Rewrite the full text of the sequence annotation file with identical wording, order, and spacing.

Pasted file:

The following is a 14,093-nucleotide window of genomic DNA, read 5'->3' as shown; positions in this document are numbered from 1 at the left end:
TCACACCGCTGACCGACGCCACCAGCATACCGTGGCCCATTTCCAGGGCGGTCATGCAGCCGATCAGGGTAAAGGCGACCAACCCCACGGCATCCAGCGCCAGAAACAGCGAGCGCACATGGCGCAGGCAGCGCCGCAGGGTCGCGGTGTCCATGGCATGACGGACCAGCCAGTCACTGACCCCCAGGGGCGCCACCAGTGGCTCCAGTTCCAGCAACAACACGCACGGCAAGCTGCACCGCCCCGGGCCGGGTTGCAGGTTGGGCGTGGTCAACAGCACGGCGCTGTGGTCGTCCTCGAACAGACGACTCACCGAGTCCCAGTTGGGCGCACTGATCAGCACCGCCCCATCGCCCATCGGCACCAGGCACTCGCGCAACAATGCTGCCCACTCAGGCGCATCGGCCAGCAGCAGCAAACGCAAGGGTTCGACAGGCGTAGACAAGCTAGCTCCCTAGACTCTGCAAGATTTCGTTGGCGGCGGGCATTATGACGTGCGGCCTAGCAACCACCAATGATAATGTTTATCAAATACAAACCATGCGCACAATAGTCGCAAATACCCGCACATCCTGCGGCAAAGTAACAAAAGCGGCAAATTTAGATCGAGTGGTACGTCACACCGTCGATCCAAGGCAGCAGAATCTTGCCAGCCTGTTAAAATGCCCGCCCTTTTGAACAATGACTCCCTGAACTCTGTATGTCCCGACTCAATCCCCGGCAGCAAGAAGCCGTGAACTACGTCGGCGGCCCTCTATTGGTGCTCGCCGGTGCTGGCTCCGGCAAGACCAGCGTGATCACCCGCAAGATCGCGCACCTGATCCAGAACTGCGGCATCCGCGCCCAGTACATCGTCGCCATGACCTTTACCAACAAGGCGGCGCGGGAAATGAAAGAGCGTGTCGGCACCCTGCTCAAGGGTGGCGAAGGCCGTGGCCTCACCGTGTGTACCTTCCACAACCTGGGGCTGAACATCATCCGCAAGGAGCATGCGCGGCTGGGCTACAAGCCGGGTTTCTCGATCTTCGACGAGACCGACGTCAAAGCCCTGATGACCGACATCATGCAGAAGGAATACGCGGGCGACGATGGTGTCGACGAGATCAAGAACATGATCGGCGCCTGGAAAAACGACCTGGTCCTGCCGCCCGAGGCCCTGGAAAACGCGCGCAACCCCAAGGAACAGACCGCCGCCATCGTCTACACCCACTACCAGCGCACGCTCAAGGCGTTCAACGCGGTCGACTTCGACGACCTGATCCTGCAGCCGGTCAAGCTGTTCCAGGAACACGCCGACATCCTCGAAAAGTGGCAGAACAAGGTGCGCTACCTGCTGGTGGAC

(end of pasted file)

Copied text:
The following is a 14,093-nucleotide window of genomic DNA, read 5'->3' as shown; positions in this document are numbered from 1 at the left end:
TCACACCGCTGACCGACGCCACCAGCATACCGTGGCCCATTTCCAGGGCGGTCATGCAGCCGATCAGGGTAAAGGCGACCAACCCCACGGCATCCAGCGCCAGAAACAGCGAGCGCACATGGCGCAGGCAGCGCCGCAGGGTCGCGGTGTCCATGGCATGACGGACCAGCCAGTCACTGACCCCCAGGGGCGCCACCAGTGGCTCCAGTTCCAGCAACAACACGCACGGCAAGCTGCACCGCCCCGGGCCGGGTTGCAGGTTGGGCGTGGTCAACAGCACGGCGCTGTGGTCGTCCTCGAACAGACGACTCACCGAGTCCCAGTTGGGCGCACTGATCAGCACCGCCCCATCGCCCATCGGCACCAGGCACTCGCGCAACAATGCTGCCCACTCAGGCGCATCGGCCAGCAGCAGCAAACGCAAGGGTTCGACAGGCGTAGACAAGCTAGCTCCCTAGACTCTGCAAGATTTCGTTGGCGGCGGGCATTATGACGTGCGGCCTAGCAACCACCAATGATAATGTTTATCAAATACAAACCATGCGCACAATAGTCGCAAATACCCGCACATCCTGCGGCAAAGTAACAAAAGCGGCAAATTTAGATCGAGTGGTACGTCACACCGTCGATCCAAGGCAGCAGAATCTTGCCAGCCTGTTAAAATGCCCGCCCTTTTGAACAATGACTCCCTGAACTCTGTATGTCCCGACTCAATCCCCGGCAGCAAGAAGCCGTGAACTACGTCGGCGGCCCTCTATTGGTGCTCGCCGGTGCTGGCTCCGGCAAGACCAGCGTGATCACCCGCAAGATCGCGCACCTGATCCAGAACTGCGGCATCCGCGCCCAGTACATCGTCGCCATGACCTTTACCAACAAGGCGGCGCGGGAAATGAAAGAGCGTGTCGGCACCCTGCTCAAGGGTGGCGAAGGCCGTGGCCTCACCGTGTGTACCTTCCACAACCTGGGGCTGAACATCATCCGCAAGGAGCATGCGCGGCTGGGCTACAAGCCGGGTTTCTCGATCTTCGACGAGACCGACGTCAAAGCCCTGATGACCGACATCATGCAGAAGGAATACGCGGGCGACGATGGTGTCGACGAGATCAAGAACATGATCGGCGCCTGGAAAAACGACCTGGTCCTGCCGCCCGAGGCCCTGGAAAACGCGCGCAACCCCAAGGAACAGACCGCCGCCATCGTCTACACCCACTACCAGCGCACGCTCAAGGCGTTCAACGCGGTCGACTTCGACGACCTGATCCTGCAGCCGGTCAAGCTGTTCCAGGAACACGCCGACATCCTCGAAAAGTGGCAGAACAAGGTGCGCTACCTGCTGGTGGAC